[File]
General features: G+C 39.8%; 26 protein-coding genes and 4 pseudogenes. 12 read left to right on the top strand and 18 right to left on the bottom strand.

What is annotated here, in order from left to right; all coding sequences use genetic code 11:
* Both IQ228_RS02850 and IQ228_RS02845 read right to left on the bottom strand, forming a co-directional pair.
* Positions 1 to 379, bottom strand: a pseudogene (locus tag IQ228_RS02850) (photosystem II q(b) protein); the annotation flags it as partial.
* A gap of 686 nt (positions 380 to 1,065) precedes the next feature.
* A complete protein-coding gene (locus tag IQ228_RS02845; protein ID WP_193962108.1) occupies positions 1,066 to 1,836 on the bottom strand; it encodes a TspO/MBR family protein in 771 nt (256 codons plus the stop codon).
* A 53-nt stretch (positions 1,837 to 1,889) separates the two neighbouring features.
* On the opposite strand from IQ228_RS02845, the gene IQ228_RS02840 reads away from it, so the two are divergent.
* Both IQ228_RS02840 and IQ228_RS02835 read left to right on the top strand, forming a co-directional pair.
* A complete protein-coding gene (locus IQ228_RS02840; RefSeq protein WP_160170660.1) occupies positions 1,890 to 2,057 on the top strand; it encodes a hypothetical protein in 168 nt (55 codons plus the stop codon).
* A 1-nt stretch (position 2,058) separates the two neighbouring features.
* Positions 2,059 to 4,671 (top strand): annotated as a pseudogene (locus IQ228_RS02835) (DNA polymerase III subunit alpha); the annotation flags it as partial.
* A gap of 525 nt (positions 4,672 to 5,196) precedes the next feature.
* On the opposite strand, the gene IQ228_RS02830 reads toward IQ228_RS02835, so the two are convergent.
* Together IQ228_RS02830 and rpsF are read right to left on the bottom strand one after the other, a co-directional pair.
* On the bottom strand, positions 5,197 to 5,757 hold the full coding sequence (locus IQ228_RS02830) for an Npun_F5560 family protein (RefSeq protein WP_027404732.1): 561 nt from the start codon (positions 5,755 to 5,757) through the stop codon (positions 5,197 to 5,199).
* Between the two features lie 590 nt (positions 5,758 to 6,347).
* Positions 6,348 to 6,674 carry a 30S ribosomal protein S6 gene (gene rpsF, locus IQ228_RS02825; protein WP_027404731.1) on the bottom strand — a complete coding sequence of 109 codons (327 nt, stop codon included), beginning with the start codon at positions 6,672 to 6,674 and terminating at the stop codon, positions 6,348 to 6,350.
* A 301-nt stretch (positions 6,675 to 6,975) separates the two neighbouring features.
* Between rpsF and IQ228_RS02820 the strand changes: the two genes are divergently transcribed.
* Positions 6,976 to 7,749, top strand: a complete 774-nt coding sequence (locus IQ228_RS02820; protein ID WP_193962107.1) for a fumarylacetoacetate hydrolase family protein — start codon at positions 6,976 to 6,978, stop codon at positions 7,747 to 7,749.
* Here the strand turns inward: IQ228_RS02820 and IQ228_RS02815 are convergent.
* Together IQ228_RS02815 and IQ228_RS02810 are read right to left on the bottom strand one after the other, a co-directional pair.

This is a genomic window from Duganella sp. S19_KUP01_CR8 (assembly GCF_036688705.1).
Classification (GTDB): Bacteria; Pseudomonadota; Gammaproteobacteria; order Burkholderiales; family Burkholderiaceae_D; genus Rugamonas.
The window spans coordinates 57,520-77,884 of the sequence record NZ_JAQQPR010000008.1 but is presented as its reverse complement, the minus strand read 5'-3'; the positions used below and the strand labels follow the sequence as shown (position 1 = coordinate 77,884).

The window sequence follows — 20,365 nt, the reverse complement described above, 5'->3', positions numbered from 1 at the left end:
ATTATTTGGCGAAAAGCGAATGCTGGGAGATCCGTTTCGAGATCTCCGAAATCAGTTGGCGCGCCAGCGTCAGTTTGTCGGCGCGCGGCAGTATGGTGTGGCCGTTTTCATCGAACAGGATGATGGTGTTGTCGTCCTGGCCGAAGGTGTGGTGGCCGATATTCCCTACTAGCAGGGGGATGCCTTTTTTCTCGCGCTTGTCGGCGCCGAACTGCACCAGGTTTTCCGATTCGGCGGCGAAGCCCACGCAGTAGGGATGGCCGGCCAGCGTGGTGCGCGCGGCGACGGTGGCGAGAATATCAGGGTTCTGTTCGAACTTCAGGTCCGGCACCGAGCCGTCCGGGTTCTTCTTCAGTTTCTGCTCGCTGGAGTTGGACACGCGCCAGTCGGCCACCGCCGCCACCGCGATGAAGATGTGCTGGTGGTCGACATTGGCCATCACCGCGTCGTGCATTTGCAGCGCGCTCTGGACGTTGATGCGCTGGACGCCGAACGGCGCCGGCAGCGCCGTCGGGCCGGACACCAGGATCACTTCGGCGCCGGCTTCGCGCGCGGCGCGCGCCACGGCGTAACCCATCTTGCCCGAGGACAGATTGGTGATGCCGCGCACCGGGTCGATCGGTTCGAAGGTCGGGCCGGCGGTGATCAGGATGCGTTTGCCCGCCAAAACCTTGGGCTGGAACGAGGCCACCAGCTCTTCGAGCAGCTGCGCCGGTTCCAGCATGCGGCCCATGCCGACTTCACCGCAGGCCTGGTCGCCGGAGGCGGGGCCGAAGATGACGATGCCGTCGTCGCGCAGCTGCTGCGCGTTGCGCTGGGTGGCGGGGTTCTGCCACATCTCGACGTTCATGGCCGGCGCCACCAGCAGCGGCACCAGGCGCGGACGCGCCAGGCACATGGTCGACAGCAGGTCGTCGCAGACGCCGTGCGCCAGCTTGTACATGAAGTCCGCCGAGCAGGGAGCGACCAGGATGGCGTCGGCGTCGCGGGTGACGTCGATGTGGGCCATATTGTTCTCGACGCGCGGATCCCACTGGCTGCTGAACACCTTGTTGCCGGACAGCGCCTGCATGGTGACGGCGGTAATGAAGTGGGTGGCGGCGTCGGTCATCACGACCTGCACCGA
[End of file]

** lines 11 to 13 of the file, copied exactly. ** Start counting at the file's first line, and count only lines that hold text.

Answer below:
* A 1-nt stretch (position 2,058) separates the two neighbouring features.
* Positions 2,059 to 4,671 (top strand): annotated as a pseudogene (locus IQ228_RS02835) (DNA polymerase III subunit alpha); the annotation flags it as partial.
* A gap of 525 nt (positions 4,672 to 5,196) precedes the next feature.